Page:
Earlier today, IBM Benchmark announced that Cyber Monday spending was up 33% this year over last year. ComScore has come up with slightly different numbers, but they still paint a pretty awesome picture.
The digital research company announced Tuesday that consumer spending hit $1.25 billion on Cyber Monday, making it the heaviest online spending day in history and the second time that U.S. online spending has surpassed the $1 billion mark. ComScore’s metrics mark a 22% increase over last year’s spending.
This more or less falls in line with comScore’s prediction that Cyber Monday would hit $1.2 billion this year, up from $1 billion last year. Some $15 billion has already been spent between November 1-28, representing a 15% increase over last year.
But back to the subject of record-setting spending: while last year set the record for the first time in history that online spending has surpassed $1 billion, this year set the record for the first time in history that 10 million people have made an online purchase in one day. Last year, nine million people bought online.
And true to form, half of all dollars spent online yesterday were from purchases made from work computers, despite the bevy of articles that swooped the Web yesterday on employers cracking down on people shopping on the clock. (I can say with pride that I don’t shop while on the clock. Facebook is my on-the-clock time-suck.)
ComScore chairman Gian Fulgoni notes in a statement that it will be “vital to see whether retailers’ deals and price discounting, which consumers are now able to discover via so many different digital media channels, will have a negative impact on retailers’ margins this holiday season.”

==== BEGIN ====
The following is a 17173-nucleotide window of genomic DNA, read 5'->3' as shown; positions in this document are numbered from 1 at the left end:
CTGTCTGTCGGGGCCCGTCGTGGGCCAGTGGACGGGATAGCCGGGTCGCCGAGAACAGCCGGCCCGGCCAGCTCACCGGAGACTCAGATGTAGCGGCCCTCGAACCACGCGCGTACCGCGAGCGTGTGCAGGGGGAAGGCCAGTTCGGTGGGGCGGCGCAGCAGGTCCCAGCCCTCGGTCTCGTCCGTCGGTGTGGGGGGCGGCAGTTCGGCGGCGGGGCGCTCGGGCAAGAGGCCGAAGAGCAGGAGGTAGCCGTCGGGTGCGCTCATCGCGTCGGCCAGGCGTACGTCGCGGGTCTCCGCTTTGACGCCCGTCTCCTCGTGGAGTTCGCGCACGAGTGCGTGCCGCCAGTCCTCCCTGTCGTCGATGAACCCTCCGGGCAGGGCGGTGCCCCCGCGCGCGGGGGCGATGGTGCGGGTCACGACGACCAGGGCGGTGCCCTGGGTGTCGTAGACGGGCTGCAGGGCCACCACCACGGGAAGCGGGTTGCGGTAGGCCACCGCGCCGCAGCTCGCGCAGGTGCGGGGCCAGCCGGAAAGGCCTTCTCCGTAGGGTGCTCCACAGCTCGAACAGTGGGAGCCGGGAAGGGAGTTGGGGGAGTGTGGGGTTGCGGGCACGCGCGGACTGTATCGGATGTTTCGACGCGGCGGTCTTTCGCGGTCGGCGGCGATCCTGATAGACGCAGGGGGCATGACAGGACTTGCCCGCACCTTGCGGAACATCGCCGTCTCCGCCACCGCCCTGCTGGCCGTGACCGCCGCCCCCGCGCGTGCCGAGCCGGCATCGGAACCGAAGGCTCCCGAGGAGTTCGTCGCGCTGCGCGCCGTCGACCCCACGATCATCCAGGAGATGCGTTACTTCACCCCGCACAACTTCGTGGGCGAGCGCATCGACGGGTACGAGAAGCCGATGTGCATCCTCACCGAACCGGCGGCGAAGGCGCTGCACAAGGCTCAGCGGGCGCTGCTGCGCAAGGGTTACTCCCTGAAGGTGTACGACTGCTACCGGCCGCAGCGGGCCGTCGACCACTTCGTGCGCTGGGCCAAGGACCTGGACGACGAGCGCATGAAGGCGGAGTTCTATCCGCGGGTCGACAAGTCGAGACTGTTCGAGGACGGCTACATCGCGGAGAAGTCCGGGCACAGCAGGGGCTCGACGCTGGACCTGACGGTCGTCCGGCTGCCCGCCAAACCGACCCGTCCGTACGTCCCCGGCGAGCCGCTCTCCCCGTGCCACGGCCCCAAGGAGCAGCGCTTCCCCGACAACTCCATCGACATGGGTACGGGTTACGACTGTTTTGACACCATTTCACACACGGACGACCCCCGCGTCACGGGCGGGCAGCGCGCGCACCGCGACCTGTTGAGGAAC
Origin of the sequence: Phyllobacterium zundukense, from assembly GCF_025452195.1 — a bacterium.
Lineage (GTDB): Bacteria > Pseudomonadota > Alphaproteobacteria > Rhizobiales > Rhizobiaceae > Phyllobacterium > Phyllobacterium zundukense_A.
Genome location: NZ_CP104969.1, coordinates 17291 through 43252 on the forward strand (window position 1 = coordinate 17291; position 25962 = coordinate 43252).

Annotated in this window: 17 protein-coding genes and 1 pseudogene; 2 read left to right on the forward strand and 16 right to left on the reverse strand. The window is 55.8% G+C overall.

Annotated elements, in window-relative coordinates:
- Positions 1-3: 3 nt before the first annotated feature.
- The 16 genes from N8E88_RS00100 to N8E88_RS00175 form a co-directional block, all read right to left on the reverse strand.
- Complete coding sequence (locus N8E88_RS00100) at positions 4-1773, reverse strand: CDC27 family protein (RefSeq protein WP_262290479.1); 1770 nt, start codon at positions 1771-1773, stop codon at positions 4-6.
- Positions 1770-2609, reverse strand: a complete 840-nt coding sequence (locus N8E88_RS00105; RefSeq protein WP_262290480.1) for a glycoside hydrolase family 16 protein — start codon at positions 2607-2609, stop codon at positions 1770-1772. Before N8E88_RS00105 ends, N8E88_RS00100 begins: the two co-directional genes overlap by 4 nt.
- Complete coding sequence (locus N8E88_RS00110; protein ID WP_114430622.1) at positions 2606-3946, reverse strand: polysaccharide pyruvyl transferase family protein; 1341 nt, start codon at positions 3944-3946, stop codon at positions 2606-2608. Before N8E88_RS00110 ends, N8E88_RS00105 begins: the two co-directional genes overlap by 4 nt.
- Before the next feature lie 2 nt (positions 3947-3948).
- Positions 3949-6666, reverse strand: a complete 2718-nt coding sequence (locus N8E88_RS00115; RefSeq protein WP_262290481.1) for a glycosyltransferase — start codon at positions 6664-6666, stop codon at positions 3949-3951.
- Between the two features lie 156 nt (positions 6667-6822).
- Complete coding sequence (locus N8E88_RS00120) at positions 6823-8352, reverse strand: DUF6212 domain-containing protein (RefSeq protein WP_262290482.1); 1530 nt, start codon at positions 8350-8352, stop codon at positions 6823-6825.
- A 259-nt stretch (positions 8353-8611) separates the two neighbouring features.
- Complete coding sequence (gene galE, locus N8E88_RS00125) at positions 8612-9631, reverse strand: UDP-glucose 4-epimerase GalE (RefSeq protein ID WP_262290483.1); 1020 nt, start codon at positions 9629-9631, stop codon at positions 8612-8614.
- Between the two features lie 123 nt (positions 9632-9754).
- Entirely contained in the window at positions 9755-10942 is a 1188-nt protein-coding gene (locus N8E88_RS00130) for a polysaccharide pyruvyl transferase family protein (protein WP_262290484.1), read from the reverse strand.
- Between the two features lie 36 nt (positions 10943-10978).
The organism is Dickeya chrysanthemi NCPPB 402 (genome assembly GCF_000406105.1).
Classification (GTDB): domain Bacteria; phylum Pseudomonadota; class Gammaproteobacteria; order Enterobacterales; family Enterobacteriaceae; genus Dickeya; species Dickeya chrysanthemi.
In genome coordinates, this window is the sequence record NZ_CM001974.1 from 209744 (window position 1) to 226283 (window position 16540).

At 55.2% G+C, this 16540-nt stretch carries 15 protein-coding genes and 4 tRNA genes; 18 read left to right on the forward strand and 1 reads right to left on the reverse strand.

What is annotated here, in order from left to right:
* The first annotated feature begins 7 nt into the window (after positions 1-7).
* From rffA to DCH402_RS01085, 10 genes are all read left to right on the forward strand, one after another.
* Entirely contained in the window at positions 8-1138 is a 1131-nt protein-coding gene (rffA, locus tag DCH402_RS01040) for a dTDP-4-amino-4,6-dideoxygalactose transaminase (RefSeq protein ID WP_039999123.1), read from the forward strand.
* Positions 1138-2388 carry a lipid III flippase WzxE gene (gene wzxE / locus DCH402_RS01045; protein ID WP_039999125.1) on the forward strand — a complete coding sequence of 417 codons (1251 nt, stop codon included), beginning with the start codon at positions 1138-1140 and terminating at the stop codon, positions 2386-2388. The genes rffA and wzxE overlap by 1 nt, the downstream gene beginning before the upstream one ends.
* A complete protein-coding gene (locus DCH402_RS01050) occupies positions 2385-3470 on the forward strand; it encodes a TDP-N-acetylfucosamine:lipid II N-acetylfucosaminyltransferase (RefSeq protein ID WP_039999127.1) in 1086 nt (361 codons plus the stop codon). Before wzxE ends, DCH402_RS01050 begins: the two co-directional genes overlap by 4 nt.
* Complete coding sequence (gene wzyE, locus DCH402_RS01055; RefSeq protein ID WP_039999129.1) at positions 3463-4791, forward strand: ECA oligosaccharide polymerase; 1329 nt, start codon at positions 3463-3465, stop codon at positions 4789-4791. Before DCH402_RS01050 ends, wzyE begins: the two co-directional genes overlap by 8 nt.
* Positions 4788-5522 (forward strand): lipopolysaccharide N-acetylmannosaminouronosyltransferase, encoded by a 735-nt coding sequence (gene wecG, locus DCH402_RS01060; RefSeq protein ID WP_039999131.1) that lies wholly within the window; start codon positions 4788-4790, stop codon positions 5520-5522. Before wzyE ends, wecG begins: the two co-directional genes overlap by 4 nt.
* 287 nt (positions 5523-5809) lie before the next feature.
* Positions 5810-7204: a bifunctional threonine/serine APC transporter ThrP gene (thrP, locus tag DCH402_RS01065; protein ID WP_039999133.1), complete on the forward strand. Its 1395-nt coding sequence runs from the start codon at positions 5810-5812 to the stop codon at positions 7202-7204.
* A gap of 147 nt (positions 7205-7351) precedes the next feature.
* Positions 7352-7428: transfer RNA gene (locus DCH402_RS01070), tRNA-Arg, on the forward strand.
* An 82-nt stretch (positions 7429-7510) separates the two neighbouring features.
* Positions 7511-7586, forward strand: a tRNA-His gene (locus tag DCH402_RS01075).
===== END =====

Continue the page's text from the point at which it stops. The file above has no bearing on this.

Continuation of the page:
Online retailers seem to be doing pretty well for themselves. Amazon announced Monday that Kindle sales on Black Friday were up 4X over last year. But the uplift hasn’t been limited to the major online retailers or big box stores. Smaller online retailers that you wouldn’t ordinarily expect to win big on Thanksgiving weekend also reported higher than average numbers this year. Etsy, of all sites, announced Tuesday that Cyber Monday was a single-day sales record for the crafty marketplace, with overall sales up 80% over last year. Additionally, mobile traffic to Etsy was up a whopping 350% on Thanksgiving weekend over the same weekend last year.
Etsy’s Cyber Monday success is somewhat surprising, given the fact that the big Thanksgiving sales are usually concentrated among the major retailers, but it shouldn’t come as too much of a shock given the amount of Black Friday and Cyber Monday marketing the site did this year. So it just goes to show you that stronger marketing efforts will bring more Thanksgiving shoppers to your (virtual) door.
Image source: msn.com